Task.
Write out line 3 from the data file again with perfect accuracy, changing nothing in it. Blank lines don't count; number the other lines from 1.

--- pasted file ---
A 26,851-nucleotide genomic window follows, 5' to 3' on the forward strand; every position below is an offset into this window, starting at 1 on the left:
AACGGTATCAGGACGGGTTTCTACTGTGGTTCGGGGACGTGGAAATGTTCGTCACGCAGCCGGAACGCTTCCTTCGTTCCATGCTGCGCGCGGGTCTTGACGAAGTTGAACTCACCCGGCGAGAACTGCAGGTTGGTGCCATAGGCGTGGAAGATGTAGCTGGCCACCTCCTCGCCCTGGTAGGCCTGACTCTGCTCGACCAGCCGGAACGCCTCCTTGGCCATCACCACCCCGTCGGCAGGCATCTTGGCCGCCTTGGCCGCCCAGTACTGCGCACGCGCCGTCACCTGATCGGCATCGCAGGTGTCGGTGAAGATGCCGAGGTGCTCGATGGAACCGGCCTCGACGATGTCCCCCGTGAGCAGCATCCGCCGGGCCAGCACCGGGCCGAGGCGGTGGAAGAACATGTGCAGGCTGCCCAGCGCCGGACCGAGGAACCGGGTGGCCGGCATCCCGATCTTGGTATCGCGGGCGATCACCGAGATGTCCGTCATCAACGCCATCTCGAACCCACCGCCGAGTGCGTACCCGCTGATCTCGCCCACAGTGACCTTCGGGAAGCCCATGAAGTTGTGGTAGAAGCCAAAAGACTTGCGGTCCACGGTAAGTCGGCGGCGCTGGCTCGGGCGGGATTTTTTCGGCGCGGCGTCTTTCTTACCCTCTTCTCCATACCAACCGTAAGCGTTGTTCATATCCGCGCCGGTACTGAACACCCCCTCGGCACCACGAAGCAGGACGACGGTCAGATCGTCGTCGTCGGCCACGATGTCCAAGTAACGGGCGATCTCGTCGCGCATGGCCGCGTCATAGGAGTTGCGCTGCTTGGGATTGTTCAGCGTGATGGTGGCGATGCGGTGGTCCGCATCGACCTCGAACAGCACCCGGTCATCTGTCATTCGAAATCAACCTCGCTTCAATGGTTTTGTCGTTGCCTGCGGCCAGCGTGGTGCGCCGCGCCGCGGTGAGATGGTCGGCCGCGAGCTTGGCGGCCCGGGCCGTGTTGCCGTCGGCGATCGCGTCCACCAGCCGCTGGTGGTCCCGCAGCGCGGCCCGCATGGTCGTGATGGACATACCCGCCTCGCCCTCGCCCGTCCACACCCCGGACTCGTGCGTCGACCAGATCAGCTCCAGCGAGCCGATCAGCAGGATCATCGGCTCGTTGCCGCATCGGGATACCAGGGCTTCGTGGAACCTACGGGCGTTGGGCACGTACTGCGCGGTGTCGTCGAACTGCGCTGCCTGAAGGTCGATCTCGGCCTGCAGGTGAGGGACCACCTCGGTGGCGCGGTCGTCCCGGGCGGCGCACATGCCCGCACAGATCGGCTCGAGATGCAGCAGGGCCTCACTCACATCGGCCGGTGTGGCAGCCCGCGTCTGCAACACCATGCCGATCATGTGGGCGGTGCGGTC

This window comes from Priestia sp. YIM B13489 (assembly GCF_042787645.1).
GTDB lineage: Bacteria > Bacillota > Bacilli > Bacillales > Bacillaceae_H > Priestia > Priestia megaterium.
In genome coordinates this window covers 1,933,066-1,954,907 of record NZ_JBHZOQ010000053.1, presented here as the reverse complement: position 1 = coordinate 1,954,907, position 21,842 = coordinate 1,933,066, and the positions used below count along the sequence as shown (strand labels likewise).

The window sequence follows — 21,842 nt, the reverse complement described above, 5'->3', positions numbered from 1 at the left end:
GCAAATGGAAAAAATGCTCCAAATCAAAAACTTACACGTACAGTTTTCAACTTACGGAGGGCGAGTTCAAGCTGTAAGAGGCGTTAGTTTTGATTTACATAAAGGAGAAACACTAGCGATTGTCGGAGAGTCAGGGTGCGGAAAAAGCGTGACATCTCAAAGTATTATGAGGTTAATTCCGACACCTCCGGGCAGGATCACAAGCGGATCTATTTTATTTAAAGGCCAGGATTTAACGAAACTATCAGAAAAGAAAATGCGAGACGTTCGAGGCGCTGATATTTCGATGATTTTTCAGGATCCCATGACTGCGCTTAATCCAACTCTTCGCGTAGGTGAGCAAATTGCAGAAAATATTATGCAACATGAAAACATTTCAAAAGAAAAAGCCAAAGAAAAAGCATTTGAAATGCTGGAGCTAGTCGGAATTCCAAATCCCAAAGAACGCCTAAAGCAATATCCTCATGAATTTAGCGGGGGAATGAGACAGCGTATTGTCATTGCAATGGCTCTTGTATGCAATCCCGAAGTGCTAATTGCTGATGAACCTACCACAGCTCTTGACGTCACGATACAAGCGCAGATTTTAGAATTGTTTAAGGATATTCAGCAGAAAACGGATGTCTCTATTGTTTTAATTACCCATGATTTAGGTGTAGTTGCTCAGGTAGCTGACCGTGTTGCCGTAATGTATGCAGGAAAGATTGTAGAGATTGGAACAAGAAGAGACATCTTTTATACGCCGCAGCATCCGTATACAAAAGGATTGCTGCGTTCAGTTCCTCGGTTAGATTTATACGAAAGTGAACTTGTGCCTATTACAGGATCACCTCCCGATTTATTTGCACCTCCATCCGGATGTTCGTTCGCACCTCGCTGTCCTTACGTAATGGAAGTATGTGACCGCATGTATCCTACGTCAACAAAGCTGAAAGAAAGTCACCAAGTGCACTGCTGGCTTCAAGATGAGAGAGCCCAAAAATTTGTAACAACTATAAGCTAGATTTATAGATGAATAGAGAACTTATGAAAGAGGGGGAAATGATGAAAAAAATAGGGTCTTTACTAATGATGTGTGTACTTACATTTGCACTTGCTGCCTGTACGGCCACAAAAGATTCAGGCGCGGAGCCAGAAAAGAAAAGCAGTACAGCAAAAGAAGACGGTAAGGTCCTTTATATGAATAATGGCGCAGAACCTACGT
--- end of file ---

This window comes from Priestia sp. YIM B13489 (assembly GCF_042787645.1).